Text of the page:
‘Update address for delivery of mails’

National 2 minutes, 46 seconds


THE Postal Services Department has called on the public to update their home address once they relocate to ensure mails are sent to the intended recipients.

Hjh Hammah Puasa, officer at the Postal Services Department’s Mail Processing Centre, said it faces the issue of members of the public not updating their addresses in a timely fashion.

During a dialogue with grassroots leaders at the Seria branch of Ministry of Home Affairs yesterday, she said letters are still delivered to old addresses, because mails are usually sent based on information from their identity card.

“It is difficult (for the department) to keep track of people who no longer live in the address provided on their identity card because the postal services are mostly not notified of this change,” she said.

Village head of Kampung Mumong and Legislative Council member Yang Berhormat Hj Mohd Yusof Dulamin shared the department’s sentiments.

He called for public cooperation to renew their identity card address as soon as possible.

“If there is a move (to a new location), then the identity card should be updated with the new address without having to wait until the card expires,” said Hj Mohd Yusof said.

On the village chief’s part, he called for communication with members of the public.

“There are some people who have houses that have no number or no address yet,” he said.

“If these problems persist, residents who have trouble receiving their mails should ask for assistance from their respective village heads,” he added.

Hjh Hammah also raised the importance of communication of the public with the postal service.

In response to a complaint voiced by a member of the audience about the lack of discipline of a postman, Hjh Hammah said they can only resolve the issue if they were informed.

“Problems of an unscrupulous postman should be informed to the postal authorities so action can made to make improvements on these matters,” she explained.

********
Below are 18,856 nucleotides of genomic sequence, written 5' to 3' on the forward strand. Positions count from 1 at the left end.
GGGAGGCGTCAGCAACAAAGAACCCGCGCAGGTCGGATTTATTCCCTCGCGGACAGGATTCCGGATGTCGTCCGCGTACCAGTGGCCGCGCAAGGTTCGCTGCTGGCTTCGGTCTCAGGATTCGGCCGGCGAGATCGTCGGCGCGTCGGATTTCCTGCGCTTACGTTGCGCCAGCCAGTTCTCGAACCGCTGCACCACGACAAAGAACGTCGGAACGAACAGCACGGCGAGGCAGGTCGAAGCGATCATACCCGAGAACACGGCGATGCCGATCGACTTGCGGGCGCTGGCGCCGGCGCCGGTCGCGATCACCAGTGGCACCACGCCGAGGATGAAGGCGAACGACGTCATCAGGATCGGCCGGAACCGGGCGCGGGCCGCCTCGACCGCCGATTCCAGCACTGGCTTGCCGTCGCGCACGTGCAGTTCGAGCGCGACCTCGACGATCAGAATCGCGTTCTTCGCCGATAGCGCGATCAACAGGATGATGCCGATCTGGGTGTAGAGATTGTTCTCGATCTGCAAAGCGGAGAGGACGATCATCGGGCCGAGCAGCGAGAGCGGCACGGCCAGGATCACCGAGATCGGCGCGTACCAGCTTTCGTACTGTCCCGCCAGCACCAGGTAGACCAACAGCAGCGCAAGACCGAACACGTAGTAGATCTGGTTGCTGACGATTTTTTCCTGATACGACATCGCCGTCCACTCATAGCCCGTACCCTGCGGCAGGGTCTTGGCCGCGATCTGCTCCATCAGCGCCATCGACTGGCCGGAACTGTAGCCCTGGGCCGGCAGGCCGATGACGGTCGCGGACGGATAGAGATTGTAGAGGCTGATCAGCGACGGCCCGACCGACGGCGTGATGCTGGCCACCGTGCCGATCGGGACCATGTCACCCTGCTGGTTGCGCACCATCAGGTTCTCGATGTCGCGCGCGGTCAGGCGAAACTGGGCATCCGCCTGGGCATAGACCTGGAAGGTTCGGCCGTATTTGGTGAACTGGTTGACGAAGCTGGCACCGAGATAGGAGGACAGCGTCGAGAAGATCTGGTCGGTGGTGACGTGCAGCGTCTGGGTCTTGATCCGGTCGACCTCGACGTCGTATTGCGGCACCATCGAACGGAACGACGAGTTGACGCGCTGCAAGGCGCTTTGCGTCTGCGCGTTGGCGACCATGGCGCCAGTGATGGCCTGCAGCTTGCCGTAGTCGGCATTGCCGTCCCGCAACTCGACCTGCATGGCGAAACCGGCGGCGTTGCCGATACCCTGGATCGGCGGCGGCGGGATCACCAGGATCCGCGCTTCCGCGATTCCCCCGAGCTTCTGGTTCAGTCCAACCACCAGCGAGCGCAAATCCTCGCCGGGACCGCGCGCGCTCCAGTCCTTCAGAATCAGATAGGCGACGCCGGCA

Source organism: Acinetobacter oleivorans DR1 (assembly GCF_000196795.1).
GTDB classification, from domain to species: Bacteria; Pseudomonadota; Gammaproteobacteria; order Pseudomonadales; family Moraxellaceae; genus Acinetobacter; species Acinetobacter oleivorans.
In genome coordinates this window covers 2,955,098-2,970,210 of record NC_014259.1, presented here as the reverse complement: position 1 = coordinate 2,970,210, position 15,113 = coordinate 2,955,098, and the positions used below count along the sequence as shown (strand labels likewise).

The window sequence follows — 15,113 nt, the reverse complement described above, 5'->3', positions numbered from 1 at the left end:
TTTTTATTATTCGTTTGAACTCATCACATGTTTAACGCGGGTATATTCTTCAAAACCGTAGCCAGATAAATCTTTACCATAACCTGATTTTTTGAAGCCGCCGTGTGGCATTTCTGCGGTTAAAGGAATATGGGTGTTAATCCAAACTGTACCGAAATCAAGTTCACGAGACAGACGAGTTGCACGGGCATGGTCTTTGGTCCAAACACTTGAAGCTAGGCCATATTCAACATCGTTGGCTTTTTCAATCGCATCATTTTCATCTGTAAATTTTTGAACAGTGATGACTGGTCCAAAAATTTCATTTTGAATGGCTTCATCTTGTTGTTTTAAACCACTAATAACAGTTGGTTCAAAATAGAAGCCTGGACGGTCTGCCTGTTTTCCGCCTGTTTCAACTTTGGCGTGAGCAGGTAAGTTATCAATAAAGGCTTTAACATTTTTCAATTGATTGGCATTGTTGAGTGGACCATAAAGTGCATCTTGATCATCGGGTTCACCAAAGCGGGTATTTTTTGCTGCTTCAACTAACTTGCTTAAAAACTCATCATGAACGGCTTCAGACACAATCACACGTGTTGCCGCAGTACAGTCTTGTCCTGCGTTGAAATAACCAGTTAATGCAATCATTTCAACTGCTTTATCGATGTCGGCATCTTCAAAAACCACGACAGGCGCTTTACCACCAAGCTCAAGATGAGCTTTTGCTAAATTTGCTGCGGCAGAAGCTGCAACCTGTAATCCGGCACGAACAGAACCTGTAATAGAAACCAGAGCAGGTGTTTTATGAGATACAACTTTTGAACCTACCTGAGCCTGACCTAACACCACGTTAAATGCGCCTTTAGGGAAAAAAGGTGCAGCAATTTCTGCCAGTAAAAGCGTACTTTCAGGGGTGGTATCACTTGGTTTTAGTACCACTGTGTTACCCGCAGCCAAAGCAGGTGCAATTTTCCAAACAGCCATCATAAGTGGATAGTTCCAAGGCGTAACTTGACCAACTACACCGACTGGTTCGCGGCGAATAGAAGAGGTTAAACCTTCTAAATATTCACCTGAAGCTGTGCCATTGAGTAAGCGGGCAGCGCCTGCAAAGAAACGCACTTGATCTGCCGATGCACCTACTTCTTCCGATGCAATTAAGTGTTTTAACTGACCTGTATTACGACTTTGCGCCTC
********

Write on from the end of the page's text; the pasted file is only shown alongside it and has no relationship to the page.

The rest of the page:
She also brought up the problem of unclear display of house numbers.

“It can be difficult and even costly for postmen to deliver the letters,” Hjh Hammah said.

“If possible, I encourage (the public) to have their house numbers displayed clearly so postmen can easily locate their houses and send the relevant letters in a timely fashion,” she added.

Meanwhile, Village Chief of Labi 1 Hanafi Mohd Siput proposed the use of a standardised mailbox situated in front of the “simpang” or road.

Instead of each house placing a mailbox, there can be one at a simpang that has around 10 houses.

He said this would save the postman’s delivery time and he would be able to send letters to more areas faster.

“Secondly, this resolves some issues of postmen leaving letters on flower vases because the house does not own a mailbox and avoid the postman leaving dirty shoe marks on a houseowner’s tiles,” he told the Brunei Times.

Hjh Hammah advised the public not to place their mailboxes on the house entrance. “Perhaps mailboxes can be placed at the gates or posts,” she said.

The dialogue, held to mark World Post Day 2014, aimed to give clarity of postal services to the public through grassroots leaders.

It was also a platform for grassroots leaders to air their issues and find ways to improve the department’s services.

The Brunei Times